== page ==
Price and convenience drives the gas purchase decision, and I believe any loyalty program is going to run a distant third. Maybe it should be considered more as a rewards program and not a loyalty program.

Gene Hoffman
Guest
Gene Hoffman
10 years 7 months ago

Kroger, Giant Foods, Meijer, Sam’s, Costco and other grocers already have similar loyalty programs in operation but mostly with their “own” gas. Now Shell and Kroger–and Giant Foods–are marrying themselves to each other. That will strengthen the loyalty equation for both parties. That’s a good move for both but it may not be a “game changer” since other loyalty partnerships will be formed and become competitors.

Loyalty is constant, albeit a moving target. It was once said that “If you aren’t too long, I will wait for you all my life,” which translates to “I will be loyal to you forever if no one offers me a better deal.” Still what Shell, Kroger, and Ahold are doing is a good head start.

Rick Myers
Guest
Rick Myers
10 years 7 months ago

I think you have to be careful about loyalty programs linking retailers. If the other retailer does something that is unfavorable in public opinion, it could rub off on you. Imagine if Kroger would have linked with BP and then the Gulf oil spill happened. The same thing that happens with celebrity endorsements gone bad could happen with retailers linking up also.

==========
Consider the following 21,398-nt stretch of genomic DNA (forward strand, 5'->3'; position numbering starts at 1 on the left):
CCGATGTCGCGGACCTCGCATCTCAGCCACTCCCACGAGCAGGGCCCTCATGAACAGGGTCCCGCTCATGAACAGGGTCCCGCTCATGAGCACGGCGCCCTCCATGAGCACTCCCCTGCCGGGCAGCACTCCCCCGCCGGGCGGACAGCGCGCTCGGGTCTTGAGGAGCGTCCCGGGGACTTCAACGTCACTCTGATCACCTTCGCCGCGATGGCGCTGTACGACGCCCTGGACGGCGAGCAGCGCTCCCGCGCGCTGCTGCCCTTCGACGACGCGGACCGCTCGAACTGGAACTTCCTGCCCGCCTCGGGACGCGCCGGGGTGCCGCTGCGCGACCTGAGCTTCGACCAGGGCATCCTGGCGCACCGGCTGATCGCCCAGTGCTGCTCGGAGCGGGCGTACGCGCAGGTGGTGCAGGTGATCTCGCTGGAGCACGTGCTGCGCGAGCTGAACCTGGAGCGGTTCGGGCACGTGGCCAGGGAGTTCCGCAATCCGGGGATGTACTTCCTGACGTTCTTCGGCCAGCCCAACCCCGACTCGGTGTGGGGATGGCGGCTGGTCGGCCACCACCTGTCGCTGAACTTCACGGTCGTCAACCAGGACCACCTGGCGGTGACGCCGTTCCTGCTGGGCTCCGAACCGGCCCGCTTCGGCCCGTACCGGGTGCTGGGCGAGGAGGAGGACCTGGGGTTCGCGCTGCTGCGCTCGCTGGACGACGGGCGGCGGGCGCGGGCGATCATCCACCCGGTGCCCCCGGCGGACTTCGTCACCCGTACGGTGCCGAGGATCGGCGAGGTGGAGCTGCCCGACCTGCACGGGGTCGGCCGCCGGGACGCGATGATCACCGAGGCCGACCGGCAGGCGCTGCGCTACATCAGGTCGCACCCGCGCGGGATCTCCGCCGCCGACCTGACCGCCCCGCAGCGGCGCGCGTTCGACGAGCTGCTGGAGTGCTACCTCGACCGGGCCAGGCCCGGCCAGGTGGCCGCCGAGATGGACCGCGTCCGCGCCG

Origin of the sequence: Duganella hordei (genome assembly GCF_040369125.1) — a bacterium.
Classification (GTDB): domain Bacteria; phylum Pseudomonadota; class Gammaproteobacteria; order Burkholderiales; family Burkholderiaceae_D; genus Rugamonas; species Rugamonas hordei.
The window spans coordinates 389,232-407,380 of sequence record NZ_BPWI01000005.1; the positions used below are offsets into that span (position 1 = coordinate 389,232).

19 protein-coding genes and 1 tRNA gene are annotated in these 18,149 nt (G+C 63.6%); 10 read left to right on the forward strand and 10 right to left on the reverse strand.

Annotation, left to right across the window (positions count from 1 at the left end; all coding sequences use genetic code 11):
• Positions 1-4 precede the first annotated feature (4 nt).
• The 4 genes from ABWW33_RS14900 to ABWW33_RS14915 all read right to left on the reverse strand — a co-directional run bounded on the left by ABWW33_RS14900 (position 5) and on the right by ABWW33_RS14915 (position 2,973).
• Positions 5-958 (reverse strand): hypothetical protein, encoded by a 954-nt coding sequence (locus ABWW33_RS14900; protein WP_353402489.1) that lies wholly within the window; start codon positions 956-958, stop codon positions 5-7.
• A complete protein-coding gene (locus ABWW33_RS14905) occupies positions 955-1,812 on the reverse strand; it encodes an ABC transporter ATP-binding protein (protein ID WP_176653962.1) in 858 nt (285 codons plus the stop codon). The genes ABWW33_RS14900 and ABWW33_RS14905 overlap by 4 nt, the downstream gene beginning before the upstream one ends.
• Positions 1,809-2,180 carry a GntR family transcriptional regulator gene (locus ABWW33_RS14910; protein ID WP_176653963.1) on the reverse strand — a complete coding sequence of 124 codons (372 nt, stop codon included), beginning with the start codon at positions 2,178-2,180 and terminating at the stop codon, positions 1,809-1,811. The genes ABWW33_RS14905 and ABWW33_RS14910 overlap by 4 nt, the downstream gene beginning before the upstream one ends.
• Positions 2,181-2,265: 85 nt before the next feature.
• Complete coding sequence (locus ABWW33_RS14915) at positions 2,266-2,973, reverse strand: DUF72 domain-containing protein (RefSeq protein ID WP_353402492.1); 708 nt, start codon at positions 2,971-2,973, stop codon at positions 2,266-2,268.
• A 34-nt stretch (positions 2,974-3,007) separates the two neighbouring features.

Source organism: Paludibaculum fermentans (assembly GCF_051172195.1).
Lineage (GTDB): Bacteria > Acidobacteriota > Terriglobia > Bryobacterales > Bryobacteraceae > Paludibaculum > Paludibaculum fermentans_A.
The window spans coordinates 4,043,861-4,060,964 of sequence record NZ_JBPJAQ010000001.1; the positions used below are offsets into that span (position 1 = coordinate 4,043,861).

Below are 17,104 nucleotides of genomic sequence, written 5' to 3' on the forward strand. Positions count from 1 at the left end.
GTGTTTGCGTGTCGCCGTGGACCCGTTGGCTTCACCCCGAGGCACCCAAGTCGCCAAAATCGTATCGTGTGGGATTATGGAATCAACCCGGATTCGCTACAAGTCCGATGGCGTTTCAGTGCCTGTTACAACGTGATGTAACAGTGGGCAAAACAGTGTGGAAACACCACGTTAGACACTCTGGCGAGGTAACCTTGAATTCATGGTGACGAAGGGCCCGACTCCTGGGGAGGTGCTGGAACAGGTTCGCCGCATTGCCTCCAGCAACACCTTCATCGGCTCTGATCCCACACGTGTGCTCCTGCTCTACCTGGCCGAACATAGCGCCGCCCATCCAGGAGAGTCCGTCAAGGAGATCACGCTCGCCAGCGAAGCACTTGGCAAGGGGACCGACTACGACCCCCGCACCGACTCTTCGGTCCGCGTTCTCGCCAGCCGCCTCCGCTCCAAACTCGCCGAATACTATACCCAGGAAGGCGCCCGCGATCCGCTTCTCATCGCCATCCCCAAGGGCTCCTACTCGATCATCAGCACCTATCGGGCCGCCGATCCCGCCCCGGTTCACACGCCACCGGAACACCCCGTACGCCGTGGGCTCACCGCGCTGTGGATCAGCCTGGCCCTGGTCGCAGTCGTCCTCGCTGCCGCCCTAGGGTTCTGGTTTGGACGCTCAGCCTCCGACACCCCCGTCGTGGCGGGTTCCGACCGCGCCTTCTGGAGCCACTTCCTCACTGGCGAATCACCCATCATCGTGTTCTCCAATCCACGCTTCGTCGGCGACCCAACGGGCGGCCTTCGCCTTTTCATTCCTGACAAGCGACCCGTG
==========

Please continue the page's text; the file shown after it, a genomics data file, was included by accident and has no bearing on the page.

James Tenser
Guest
10 years 7 months ago

When it comes to commodities like fuel, shopper loyalty is nothing more than a current habit wrapped up in a fantasy.

The Shell/Kroger program is a “thrift game” that may succeed in evoking some uncommitted repeat patronage–what behavioral researchers call “spurious loyalty.” This means that there is no affective (emotional) component sustaining the shoppers’ behavior. They can, and will, change habits as soon as another retailer offers a price that’s a nickel cheaper.

Programs like this will never succeed at creating enduring affective loyalty. Few shoppers are likely to be persuaded that the companies involved care about them personally based on a small discount and a complex set of rules.